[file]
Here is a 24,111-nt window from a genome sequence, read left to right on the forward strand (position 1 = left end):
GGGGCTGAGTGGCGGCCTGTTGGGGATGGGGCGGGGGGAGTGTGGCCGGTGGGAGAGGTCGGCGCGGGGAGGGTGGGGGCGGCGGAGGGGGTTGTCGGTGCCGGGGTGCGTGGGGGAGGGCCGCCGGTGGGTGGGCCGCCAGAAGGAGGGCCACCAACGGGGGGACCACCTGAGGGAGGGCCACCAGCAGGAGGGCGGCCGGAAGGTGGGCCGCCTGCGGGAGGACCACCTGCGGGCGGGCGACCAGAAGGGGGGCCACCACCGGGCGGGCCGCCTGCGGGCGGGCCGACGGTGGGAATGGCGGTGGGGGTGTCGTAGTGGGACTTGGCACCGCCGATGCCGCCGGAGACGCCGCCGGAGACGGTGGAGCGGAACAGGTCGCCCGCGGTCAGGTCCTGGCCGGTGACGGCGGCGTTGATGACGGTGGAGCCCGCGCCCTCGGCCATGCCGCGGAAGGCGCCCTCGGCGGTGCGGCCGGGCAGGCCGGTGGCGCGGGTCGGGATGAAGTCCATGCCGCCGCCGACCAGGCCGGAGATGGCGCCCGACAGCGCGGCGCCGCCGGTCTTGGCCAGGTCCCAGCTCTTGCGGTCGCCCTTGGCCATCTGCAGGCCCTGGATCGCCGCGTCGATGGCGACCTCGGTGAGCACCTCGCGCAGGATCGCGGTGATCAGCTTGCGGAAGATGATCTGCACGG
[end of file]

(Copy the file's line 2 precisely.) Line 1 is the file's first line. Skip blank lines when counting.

GGGGCTGAGTGGCGGCCTGTTGGGGATGGGGCGGGGGGAGTGTGGCCGGTGGGAGAGGTCGGCGCGGGGAGGGTGGGGGCGGCGGAGGGGGTTGTCGGTGCCGGGGTGCGTGGGGGAGGGCCGCCGGTGGGTGGGCCGCCAGAAGGAGGGCCACCAACGGGGGGACCACCTGAGGGAGGGCCACCAGCAGGAGGGCGGCCGGAAGGTGGGCCGCCTGCGGGAGGACCACCTGCGGGCGGGCGACCAGAAGGGGGGCCACCACCGGGCGGGCCGCCTGCGGGCGGGCCGACGGTGGGAATGGCGGTGGGGGTGTCGTAGTGGGACTTGGCACCGCCGATGCCGCCGGAGACGCCGCCGGAGACGGTGGAGCGGAACAGGTCGCCCGCGGTCAGGTCCTGGCCGGTGACGGCGGCGTTGATGACGGTGGAGCCCGCGCCCTCGGCCATGCCGCGGAAGGCGCCCTCGGCGGTGCGGCCGGGCAGGCCGGTGGCGCGGGTCGGGATGAAGTCCATGCCGCCGCCGACCAGGCCGGAGATGGCGCCCGACAGCGCGGCGCCGCCGGTCTTGGCCAGGTCCCAGCTCTTGCGGTCGCCCTTGGCCATCTGCAGGCCCTGGATCGCCGCGTCGATGGCGACCTCGGTGAGCACCTCGCGCAGGATCGCGGTGATCAGCTTGCGGAAGATGATCTGCACGG